Defence minister Baroness Goldie has said her department is “on a journey” to tackle bullying and harassment of women in the armed forces – with a “climate change” already under way.
But she said she expects “more complaints to surface” as a result of this shift – adding that while this will not be “comfortable” for the Ministry of Defence (MoD), it is preferable that women feel “confident” reporting their experiences.
The minister was speaking at an evidence session to assess the Government’s progress on recommendations to improve the experience of servicewomen, laid out in a landmark report last year.
The Defence Sub-Committee on Women in the Armed Forces received an almost unprecedented level of engagement during its inquiry, with the “horror stories” it heard painting “a difficult picture for women in the military”.
On Tuesday, the Defence Committee heard updates from senior figures in the Navy, Army and Air Force on how their respective services were responding to the findings.
Rear Admiral Jude Terry, Major General Paul Griffiths and Air Marshal Richard Knighton reported various developments, including “maximising talent”, introducing a number of reporting mechanisms, and educating people on “what is normal and acceptable”.
Asked about claims of bullying and sexual harassment against women in some parts of the forces, including the submarine service and the Red Arrows, Baroness Goldie said the MoD is “on a journey here”.
“We’ve made significant changes in the last year of which (the) committee is aware, and these are deep, significant, enduring changes which are to address culture and produce a framework that is substantial and that actually is capable of delivering improvement,” she added.
“What I think we are seeing… is that, I’m certainly hearing anecdotally and I defer to my service colleagues here, they can tell you for themselves, but I’m hearing both from the Servicewomen’s Network and individually from servicewomen that they are aware of a climate change, they are aware of a significant improvement in how we’re trying to address these issues.”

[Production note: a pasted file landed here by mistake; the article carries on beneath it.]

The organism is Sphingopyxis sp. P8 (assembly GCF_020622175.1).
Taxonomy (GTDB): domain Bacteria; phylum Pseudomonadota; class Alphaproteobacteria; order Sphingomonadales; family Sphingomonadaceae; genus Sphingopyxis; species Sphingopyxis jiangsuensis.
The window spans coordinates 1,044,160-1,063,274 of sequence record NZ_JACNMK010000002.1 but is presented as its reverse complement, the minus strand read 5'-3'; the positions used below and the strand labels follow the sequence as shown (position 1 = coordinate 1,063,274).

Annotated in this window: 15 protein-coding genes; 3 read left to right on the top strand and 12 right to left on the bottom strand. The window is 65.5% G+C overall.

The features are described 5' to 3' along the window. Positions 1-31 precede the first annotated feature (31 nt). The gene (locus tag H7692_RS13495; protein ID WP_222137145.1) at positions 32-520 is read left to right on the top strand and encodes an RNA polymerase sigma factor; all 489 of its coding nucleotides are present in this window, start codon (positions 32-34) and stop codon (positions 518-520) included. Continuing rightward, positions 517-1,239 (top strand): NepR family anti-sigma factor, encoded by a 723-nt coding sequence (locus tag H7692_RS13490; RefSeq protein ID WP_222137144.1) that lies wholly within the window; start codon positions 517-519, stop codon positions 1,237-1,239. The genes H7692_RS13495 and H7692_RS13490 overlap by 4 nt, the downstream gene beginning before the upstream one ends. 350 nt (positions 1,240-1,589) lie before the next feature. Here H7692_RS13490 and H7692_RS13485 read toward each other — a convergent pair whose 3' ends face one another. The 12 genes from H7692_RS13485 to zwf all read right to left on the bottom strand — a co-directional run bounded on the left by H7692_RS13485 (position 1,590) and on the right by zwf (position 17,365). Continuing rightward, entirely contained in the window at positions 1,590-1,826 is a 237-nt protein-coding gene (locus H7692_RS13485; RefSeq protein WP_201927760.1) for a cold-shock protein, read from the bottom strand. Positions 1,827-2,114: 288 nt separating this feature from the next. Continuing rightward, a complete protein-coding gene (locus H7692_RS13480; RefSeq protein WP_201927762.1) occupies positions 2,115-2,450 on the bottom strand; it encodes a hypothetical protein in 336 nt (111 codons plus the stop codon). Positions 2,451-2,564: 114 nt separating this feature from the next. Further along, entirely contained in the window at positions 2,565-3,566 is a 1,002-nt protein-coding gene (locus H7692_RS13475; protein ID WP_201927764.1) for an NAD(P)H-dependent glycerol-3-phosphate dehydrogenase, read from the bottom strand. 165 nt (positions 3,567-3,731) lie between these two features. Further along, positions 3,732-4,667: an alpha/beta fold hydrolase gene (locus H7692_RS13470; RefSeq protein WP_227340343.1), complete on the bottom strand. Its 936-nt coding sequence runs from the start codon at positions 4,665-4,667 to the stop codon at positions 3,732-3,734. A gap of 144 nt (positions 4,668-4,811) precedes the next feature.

But she said she expects “more complaints to surface” as a result of these changes.
“Now that will not be comfortable for the MoD, but I would far rather that these areas of behaviour came out into the open, that the women felt confident in the system to report them, that they are robustly investigated, and if the perpetrators are found culpable, they will be dealt with and dealt with in a very blunt and effective manner,” she said.
This sentiment was echoed by Rear Admiral Terry, who said it was a signal of “success” that complaints had gone up year on year.
“This time last year we had approximately 114 service complaints within the system,” she said.
“We now have 131 in the system which would indicate that… people have more faith in the system in order to complain.
“One of the things about these changes is that we are going to see an increase in complaints. That to me looks like success in terms of people feeling confident and comfortable in the system.”
Baroness Goldie was also challenged on former defence minister Sarah Atherton, who chaired the sub-committee behind the inquiry.
Ms Atherton was handed a ministerial post by former prime minister Liz Truss in September, but she returned to the backbenches after only five weeks when Rishi Sunak took the reins at No 10.
The defence minister told the committee she had been “delighted” when Ms Atherton joined her in the department.
She said the matter was out of her “sphere of authority” when it was put to her that it was awkward for the MP she described as a “trailblazer” to be demoted from Government.
Last year the MoD announced a number of reforms to address the issues highlighted in the Women in the Armed Forces report, including an ambition to increase female inflow by 30% by 2030.
It also said the chain of command would be entirely removed from complaints of a sexual nature, after a large number of women questioned said their experiences of the system were “extremely poor”.
However, the department said it did not accept a recommendation to move cases of rape and sexual assault from military courts to the civilian system, where the sub-committee said there was a higher conviction rate.
Challenged on this at Thursday’s session, Baroness Goldie said “a significantly higher number of cases are referred to the service police, and referred by the service police to the prosecuting authority”.
She said it may be true that some referrals going forward for prosecution in the military system have “less evidence” or “weaker evidence” behind them, in which case it would be “predictable” convictions do not follow.